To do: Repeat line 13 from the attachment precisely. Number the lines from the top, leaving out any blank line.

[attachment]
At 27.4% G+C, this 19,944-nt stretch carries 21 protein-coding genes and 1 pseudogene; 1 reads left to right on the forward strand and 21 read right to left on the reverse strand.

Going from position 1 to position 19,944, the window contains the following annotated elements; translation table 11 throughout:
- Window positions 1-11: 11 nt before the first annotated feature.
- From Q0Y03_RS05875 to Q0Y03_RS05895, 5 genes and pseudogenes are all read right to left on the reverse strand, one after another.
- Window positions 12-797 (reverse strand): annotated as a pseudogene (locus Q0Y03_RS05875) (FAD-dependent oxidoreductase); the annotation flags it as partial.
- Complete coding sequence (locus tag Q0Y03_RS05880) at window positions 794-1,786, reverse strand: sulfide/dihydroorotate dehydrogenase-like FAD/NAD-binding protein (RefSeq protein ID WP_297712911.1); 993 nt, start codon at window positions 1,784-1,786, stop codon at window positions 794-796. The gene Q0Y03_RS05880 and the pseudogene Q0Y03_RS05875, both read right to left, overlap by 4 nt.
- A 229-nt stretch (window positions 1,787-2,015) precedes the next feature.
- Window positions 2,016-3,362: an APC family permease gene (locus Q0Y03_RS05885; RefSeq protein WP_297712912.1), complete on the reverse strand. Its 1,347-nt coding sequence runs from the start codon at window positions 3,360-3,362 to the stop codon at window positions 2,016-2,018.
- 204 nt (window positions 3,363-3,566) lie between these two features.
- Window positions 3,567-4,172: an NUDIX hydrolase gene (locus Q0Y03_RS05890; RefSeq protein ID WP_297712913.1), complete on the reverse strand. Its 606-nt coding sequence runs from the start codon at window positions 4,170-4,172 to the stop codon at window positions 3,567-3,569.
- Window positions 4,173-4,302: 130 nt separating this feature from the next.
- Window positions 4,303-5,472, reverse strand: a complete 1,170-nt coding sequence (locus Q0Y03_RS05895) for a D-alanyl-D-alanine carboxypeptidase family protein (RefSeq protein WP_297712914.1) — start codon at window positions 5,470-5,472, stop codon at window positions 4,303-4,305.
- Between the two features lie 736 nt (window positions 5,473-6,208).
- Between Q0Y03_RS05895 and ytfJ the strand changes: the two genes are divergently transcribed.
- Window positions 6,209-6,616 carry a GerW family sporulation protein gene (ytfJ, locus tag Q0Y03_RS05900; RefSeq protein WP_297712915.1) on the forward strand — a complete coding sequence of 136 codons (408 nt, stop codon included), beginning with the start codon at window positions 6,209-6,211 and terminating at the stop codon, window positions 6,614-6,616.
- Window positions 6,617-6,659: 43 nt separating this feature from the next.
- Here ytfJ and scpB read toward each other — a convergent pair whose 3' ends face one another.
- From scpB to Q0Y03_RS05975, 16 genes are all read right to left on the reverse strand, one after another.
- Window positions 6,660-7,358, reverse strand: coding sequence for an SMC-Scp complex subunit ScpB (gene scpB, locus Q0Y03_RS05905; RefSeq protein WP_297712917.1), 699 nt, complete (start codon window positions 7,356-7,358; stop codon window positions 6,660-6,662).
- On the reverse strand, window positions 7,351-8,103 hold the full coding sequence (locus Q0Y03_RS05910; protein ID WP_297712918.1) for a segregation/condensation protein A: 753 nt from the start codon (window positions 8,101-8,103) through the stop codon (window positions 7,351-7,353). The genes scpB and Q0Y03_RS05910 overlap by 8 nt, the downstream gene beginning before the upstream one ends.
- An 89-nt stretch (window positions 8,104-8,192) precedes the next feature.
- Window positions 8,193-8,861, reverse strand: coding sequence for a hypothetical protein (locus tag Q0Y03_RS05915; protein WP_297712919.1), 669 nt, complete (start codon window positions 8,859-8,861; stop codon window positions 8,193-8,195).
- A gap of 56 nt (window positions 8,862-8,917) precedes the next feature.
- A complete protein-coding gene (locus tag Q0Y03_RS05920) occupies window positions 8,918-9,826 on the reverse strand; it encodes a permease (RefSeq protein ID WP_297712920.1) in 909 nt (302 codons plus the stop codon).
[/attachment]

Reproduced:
- Between the two features lie 736 nt (window positions 5,473-6,208).